Starting in 1978: federal legislation mandates the health care coverage of childbirth for all states.

11.8.2 Difference-in-Differences Table

11.8.3 The Legendary Triple Dif

11.8.4 Dif-in-Dif in R - Manual Calculation

# Create two additional dummy variables to indicate before/after
# and treatment/control groups.

# the EITC went into effect in the year 1994
eitc$post93 = as.numeric(eitc$year >= 1994)

# The EITC only affects women with at least one child, so the
# treatment group will be all women with children.
eitc$anykids = as.numeric(eitc$children >= 1)

# Compute the four data points needed in the DID calculation:
a = sapply(subset(eitc, post93 == 0 & anykids == 0, select=work), mean)
b = sapply(subset(eitc, post93 == 0 & anykids == 1, select=work), mean)
c = sapply(subset(eitc, post93 == 1 & anykids == 0, select=work), mean)
d = sapply(subset(eitc, post93 == 1 & anykids == 1, select=work), mean)

# Compute the effect of the EITC on the employment of women with children:
##       work 
## 0.04687313

11.8.5 Dif-in-Dif in R - Regression


reg1 = lm(work ~ post93 + anykids + post93*anykids, data = eitc)
## Call:
## lm(formula = work ~ post93 + anykids + post93 * anykids, data = eitc)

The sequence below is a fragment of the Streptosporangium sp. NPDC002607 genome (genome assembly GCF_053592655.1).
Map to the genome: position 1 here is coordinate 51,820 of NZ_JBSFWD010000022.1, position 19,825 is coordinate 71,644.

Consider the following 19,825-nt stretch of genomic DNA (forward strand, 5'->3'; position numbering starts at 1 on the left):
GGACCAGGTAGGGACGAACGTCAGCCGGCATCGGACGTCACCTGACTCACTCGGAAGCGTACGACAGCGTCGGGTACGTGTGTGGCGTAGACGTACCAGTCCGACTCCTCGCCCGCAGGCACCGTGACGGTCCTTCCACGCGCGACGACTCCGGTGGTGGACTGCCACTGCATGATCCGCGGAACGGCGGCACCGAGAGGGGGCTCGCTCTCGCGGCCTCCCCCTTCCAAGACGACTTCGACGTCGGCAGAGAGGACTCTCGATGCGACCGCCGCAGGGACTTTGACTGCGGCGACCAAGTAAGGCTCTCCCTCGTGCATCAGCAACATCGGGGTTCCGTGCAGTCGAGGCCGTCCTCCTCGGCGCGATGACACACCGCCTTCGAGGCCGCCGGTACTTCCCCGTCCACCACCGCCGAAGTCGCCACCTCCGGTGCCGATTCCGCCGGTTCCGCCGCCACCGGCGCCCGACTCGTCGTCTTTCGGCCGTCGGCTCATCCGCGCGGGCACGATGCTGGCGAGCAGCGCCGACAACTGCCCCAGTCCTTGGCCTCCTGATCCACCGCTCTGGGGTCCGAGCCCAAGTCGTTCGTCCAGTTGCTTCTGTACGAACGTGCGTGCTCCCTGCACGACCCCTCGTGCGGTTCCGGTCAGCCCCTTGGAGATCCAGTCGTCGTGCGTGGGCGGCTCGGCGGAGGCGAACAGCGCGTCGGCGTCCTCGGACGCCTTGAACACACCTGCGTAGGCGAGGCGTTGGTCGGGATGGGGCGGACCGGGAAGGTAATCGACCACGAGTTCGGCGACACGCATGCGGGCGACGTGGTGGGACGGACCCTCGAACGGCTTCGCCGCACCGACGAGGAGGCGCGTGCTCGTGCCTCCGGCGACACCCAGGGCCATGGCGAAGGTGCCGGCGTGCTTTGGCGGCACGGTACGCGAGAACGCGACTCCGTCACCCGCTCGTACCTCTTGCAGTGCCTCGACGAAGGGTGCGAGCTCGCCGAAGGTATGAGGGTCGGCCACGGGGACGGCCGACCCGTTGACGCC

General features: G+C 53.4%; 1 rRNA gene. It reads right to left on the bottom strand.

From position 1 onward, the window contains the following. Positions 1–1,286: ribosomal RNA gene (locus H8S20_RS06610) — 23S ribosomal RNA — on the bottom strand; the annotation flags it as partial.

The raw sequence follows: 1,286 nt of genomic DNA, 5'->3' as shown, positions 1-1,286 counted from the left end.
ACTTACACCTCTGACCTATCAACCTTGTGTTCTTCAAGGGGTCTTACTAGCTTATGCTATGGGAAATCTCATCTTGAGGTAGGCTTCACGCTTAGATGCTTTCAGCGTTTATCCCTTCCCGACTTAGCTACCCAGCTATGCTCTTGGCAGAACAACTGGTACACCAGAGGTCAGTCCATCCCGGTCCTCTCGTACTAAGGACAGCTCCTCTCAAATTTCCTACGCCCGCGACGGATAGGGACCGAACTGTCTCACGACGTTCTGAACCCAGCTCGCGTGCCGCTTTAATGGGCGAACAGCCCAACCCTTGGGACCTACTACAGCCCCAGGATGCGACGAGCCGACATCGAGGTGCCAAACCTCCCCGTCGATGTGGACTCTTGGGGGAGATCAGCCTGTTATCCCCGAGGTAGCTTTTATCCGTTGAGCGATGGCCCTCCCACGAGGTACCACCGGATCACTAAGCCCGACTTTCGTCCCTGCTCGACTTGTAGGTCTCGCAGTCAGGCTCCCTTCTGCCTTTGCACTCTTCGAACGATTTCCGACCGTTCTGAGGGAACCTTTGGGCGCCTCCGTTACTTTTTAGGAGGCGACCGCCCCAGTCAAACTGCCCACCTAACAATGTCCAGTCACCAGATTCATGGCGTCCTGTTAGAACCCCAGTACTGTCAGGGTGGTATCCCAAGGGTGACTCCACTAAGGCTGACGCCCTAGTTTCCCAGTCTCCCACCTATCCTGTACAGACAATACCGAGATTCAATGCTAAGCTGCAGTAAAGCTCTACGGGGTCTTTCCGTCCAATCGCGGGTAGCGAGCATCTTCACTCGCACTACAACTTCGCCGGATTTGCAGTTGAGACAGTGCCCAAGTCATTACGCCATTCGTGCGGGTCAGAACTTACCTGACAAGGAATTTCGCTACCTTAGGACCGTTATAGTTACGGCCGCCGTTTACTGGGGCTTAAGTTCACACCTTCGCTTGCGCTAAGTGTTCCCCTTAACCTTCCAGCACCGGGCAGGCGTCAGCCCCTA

## Residuals:
##     Min      1Q  Median      3Q     Max 
## -0.5755 -0.4908  0.4245  0.5092  0.5540 
## Coefficients:
##                 Estimate Std. Error t value Pr(>|t|)    
## (Intercept)     0.575460   0.008845  65.060  < 2e-16 ***
## post93         -0.002074   0.012931  -0.160  0.87261    
## anykids        -0.129498   0.011676 -11.091  < 2e-16 ***
## post93:anykids  0.046873   0.017158   2.732  0.00631 ** 
## ---
## Signif. codes:  0 '***' 0.001 '**' 0.01 '*' 0.05 '.' 0.1 ' ' 1
## Residual standard error: 0.4967 on 13742 degrees of freedom
## Multiple R-squared:  0.0126, Adjusted R-squared:  0.01238 
## F-statistic: 58.45 on 3 and 13742 DF,  p-value: < 2.2e-16

11.8.6 Create Plot

# Take average value of 'work' by year, conditional on anykids
minfo = aggregate(eitc$work, list(eitc$year,eitc$anykids == 1), mean)
# rename column headings (variables)
names(minfo) = c("YR","Treatment","LFPR")

# Attach a new column with labels
minfo$Group[1:6] = "Single women, no children"
minfo$Group[7:12] = "Single women, children"

require(ggplot2)    #package for creating nice plots

qplot(YR, LFPR, data=minfo, geom=c("point","line"), colour=Group,
xlab="Year", ylab="Labor Force Participation Rate")+geom_vline(xintercept = 1994)

11.9 Strengths and Limitations

11.9.1 Strengths

  • Intuitive interpretation
  • Can obtain causal effect using observational data if assumptions are met